Refusing refugees would cost EU funds, MEP says
By Eszter Zalan
EU countries that refuse to take in asylum seekers should have their structural funds suspended, suggests the European Parliament’s rapporteur for reforming the EU’s so-called Dublin asylum system.
Instead of the European Commission’s original proposal of fining countries €250,000 for each asylum seeker that is refused, MEP Cecilia Wikstroem suggests suspending payments from the European Structural and Investment Funds to the country in question.
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“I found it unethical to put a price tag on an individual,” Wikstroem told journalists on Monday (6 March).
“Countries shouldn’t receive as much [money] if they don’t comply with EU law,” she added.
According to the EU Commission's plans rolled out last May, the new asylum system would automatically introduce a relocation scheme if a particular country is overwhelmed by an influx of people.
If a country receives over 150 percent of its allocated asylum applications (a reference number calculated by the size and the wealth of the country), an automatic, mandatory relocation of people to other EU countries would begin.
If any country refuses to participate, it would have to pay a fine, a "solidarity contribution" of €250,000 per asylum applicant it would have taken according to the reference quota, the Commission proposed.
However it is unclear yet how the Wiktroem's suspension mechanism would work, but she said she has worked on the idea with the legal services, and that it is possible to implement.
“The majority of the member states are in favour of it,” the Swedish liberal MEP claimed.
The rapporteur, who will present her report to the European Parliament's civil liberties committee on Thursday, will also introduce a five-year transition period for countries that need time “to adapt and prepare” to receive asylum seekers.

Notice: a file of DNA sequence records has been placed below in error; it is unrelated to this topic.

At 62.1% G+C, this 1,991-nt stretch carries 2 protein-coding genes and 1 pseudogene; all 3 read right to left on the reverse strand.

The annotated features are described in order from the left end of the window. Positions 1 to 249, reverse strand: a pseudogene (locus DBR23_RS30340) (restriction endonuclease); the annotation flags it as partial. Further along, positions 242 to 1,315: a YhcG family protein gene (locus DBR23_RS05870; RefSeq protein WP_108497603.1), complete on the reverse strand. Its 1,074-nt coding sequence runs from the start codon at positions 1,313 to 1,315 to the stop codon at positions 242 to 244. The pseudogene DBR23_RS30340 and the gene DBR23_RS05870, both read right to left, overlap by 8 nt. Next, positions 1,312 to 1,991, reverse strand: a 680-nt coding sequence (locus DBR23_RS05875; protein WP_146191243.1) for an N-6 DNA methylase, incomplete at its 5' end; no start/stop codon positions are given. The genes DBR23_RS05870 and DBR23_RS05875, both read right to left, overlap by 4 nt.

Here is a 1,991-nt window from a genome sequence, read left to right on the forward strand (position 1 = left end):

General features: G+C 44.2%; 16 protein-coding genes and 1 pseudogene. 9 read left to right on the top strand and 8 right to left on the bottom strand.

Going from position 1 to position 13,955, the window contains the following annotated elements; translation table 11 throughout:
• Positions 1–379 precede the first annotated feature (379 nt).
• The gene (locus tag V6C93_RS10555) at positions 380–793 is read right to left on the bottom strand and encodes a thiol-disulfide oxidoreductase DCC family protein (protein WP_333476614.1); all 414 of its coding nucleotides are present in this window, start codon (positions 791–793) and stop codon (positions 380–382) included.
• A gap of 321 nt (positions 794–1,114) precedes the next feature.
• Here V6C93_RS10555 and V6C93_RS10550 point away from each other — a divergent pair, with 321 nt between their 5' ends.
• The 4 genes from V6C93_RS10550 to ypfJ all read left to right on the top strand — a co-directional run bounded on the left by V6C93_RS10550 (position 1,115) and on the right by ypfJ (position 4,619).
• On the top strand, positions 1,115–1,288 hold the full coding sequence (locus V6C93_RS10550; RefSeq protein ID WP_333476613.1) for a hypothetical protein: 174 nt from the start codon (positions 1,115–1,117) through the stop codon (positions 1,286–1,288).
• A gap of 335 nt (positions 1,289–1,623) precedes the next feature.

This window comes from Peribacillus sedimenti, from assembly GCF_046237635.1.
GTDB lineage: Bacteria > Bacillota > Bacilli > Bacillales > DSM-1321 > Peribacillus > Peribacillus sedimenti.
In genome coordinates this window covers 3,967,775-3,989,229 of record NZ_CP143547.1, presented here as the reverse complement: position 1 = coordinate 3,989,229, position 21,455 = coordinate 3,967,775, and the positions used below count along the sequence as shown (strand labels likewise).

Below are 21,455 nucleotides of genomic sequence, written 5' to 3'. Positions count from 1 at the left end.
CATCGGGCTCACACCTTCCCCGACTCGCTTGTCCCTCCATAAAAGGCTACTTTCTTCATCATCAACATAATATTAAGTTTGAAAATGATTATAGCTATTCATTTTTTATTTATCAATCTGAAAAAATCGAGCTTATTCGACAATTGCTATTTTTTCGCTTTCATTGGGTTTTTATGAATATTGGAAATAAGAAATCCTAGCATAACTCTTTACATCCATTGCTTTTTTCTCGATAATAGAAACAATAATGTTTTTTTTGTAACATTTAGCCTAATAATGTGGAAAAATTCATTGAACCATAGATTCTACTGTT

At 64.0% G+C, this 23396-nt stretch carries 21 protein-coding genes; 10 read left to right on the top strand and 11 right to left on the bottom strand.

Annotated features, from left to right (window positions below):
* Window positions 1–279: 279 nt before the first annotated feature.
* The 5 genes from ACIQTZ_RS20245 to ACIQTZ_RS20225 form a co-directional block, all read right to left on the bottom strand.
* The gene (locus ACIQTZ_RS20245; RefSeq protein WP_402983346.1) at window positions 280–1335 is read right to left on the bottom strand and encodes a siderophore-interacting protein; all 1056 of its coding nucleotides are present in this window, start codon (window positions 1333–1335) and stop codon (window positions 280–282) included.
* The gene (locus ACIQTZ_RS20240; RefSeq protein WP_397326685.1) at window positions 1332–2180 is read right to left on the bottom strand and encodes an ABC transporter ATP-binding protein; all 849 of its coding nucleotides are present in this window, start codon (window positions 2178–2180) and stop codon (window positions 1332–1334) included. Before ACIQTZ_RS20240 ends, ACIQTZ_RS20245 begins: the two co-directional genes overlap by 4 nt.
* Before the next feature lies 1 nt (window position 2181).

The country should gradually take in asylum seekers, starting with 20 percent of the quota key suggested by the European Commission.
Wikstroem is positive these measures will convince those countries that are currently reluctant to take asylum seekers.
She even said Slovakia's interior minister, Robert Kalinak, one of the countries that refused to take in asylum seekers, said that it is an idea that “could be sold”.
The MEP said that the notion of “flexible solidarity”, introduced by Slovakia when it held the EU presidency last year “is not good enough”. This scheme allowed those countries that do not want to take asylum seekers to contribute to the common external border control, and asylum policy with personnel or equipment.
Wikstroem also seeks to tweak the Commission’s proposal on what would trigger the relocation of asylum seekers from a front-line country.
If an EU country experiences an uncommonly high influx of people, their relocation to other countries should be triggered automatically when that country has reached 100 percent of its allocated share, and not 150 percent as the EU executive suggested.
However, if an EU country fails to guard its borders and lets unregistered asylum seekers travel onto other EU countries, it should be possible for the EU Council to suspend transfers from this member state, Wikstroem argues.
She also suggests that the Commission’s proposal puts an unfair administrative burden on the front-line member states. The proposal sets out that front-line countries are to establish whether an asylum application is acceptable before sending the applicant to the country that will eventually process the asylum application.
Wikstroem suggests that admissibility should be checked by the country responsible for processing the application.
She dismissed the idea that application centres should be established outside the EU.
"We should never outsource our responsibility for people in need to third countries, to me this is crystal clear. We should not externalise our external borders to a country in a different continent," she said.
The rapporteur also suggests to speed up family reunifications if an asylum seeker claims to have family in an EU country.
While she maintains that asylum seekers would not be allowed to choose which member state to go to, they could express a preference. Member states would then still be able to decide on accepting that particular applicant.
Wikstroem would also make it possible for a maximum of 30 people to register as a group, for instance those who have traveled together. However, this would not imply that they could be relocated to a different member state together.
She would also reinforce the special focus on children, especially unaccompanied minors, for whom guardians should be appointed within five days.
Wikstroem is confident the member states will agree to most of her suggestions, but she has her own red lines in the upcoming negotiations with governments.
“I need to know we are changing things on the ground, if not, I’m not in,” she said.